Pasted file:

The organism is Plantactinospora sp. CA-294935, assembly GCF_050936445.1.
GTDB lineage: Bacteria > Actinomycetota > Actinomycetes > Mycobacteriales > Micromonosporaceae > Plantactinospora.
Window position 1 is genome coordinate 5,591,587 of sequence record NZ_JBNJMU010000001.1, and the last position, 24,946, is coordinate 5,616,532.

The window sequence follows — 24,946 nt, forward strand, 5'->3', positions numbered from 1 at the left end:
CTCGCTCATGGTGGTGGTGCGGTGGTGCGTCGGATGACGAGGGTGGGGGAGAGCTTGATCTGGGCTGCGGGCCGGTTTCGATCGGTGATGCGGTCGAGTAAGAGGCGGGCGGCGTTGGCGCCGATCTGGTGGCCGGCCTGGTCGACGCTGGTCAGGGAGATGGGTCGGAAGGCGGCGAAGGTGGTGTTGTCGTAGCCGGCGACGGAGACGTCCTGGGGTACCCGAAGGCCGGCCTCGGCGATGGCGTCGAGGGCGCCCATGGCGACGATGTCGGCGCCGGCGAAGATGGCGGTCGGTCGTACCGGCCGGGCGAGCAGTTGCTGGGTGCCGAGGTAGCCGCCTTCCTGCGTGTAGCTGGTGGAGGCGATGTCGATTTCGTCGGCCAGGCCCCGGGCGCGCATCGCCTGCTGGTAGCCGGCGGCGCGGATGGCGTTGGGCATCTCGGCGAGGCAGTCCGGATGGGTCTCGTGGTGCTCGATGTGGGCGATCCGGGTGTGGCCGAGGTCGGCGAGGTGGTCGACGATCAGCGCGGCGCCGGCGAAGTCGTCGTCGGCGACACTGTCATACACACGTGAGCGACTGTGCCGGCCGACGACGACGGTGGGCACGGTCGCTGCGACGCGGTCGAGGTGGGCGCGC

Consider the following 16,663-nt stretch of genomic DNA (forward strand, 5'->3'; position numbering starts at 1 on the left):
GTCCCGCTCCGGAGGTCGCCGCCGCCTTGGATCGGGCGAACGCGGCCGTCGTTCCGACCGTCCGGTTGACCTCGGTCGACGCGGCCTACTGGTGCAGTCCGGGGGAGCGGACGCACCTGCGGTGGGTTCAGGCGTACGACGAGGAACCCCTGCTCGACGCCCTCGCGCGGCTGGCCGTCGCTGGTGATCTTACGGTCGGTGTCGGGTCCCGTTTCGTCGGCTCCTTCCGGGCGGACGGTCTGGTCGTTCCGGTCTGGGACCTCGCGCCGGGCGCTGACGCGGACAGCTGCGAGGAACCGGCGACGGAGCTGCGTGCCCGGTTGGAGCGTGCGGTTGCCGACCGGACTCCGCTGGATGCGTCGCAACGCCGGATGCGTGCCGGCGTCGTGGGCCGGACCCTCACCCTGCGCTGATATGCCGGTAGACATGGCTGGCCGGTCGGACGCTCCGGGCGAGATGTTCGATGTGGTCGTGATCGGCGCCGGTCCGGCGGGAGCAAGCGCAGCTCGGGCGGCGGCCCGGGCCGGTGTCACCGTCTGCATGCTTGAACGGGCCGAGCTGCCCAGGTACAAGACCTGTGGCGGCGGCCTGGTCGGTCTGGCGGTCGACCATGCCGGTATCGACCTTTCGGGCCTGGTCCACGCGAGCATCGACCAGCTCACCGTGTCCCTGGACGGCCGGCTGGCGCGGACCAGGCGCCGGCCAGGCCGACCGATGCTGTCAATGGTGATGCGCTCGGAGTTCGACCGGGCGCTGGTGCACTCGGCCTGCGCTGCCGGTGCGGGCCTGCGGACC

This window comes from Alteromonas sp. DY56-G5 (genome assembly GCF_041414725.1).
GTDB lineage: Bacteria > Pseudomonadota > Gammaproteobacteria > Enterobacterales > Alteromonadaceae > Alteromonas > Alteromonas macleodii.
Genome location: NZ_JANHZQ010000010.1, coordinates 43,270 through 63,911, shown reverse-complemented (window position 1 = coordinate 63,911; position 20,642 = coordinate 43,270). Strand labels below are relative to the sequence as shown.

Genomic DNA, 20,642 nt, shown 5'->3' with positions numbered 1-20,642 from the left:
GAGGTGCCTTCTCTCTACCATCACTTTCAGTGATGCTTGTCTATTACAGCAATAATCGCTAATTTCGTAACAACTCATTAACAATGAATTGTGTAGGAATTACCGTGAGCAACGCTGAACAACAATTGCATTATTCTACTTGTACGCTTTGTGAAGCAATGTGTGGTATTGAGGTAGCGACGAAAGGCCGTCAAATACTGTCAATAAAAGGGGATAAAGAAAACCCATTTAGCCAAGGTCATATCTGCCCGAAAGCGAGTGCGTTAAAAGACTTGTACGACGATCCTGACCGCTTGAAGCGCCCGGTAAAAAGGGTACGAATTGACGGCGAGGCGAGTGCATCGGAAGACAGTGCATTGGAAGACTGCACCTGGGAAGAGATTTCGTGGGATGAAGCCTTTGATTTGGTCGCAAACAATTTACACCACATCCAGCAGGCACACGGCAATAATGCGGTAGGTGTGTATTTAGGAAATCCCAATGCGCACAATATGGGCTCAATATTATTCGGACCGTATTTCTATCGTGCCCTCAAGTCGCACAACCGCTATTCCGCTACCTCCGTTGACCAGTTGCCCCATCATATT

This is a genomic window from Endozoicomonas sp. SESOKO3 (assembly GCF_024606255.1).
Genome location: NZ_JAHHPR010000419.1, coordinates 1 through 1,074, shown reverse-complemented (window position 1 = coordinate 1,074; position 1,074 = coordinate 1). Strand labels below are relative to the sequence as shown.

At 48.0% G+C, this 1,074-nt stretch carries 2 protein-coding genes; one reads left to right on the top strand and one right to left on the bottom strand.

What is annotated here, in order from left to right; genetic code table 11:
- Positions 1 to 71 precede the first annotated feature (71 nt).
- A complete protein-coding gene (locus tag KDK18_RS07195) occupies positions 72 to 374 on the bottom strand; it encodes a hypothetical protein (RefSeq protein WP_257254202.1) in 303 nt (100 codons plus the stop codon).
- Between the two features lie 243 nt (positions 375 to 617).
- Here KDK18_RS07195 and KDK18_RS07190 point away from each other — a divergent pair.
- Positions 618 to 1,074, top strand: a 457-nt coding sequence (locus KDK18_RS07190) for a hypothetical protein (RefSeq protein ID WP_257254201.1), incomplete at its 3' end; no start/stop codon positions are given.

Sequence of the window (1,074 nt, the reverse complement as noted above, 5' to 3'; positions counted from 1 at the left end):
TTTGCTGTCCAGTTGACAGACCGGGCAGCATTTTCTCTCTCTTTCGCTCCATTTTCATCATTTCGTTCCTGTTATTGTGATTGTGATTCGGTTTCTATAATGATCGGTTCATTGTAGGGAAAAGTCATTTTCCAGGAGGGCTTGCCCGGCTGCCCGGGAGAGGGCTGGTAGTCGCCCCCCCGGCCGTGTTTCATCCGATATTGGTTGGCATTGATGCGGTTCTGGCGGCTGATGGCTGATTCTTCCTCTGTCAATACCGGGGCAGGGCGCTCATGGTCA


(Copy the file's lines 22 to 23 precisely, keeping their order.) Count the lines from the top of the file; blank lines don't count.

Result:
Sequence of the window (1,074 nt, the reverse complement as noted above, 5' to 3'; positions counted from 1 at the left end):
TTTGCTGTCCAGTTGACAGACCGGGCAGCATTTTCTCTCTCTTTCGCTCCATTTTCATCATTTCGTTCCTGTTATTGTGATTGTGATTCGGTTTCTATAATGATCGGTTCATTGTAGGGAAAAGTCATTTTCCAGGAGGGCTTGCCCGGCTGCCCGGGAGAGGGCTGGTAGTCGCCCCCCCGGCCGTGTTTCATCCGATATTGGTTGGCATTGATGCGGTTCTGGCGGCTGATGGCTGATTCTTCCTCTGTCAATACCGGGGCAGGGCGCTCATGGTCA